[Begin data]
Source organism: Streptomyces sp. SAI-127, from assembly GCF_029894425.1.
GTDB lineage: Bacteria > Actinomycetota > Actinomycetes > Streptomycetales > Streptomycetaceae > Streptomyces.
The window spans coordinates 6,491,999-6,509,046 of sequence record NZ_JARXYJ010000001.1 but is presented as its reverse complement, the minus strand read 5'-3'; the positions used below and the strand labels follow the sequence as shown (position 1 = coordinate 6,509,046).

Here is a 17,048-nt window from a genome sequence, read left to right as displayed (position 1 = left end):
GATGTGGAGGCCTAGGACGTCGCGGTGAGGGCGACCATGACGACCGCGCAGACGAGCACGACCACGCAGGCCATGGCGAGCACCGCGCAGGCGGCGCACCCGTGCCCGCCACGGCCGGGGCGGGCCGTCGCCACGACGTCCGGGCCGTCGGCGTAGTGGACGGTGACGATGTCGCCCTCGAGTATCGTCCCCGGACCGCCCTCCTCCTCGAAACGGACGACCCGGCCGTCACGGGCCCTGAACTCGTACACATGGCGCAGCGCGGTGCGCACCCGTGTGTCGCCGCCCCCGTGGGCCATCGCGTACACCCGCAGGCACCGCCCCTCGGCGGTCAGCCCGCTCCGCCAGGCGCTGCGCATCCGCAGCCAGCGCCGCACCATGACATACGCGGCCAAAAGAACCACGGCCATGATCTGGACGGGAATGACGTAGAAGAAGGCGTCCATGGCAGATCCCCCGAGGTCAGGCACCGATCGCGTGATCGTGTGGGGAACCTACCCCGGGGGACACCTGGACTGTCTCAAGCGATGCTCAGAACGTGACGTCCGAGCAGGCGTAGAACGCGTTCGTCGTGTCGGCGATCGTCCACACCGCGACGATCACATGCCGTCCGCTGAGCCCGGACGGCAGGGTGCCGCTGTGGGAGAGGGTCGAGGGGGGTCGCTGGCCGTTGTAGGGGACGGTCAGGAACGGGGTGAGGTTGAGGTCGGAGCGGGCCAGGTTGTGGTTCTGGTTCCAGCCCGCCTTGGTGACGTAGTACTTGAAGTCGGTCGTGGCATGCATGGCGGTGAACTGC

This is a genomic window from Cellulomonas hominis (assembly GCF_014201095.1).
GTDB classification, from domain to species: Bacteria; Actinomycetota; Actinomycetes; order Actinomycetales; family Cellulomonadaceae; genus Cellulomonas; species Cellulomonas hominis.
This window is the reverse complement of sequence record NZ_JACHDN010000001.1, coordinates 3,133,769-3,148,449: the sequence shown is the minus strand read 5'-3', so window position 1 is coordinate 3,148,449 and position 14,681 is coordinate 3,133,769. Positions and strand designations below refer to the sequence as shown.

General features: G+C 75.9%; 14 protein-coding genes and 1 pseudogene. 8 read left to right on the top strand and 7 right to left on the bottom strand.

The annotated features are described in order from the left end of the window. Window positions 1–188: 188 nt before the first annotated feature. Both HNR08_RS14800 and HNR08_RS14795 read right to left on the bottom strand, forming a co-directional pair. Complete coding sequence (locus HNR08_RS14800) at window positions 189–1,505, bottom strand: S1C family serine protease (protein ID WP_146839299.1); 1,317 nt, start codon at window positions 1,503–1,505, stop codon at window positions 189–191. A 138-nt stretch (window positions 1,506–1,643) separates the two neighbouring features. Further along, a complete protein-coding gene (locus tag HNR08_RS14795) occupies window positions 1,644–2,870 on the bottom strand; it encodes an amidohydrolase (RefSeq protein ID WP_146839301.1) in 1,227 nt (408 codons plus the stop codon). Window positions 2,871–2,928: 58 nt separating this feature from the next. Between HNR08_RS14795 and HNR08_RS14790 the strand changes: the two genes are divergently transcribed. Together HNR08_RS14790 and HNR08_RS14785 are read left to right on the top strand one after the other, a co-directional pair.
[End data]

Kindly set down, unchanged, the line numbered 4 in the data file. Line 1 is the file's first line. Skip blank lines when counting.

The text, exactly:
Here is a 17,048-nt window from a genome sequence, read left to right as displayed (position 1 = left end):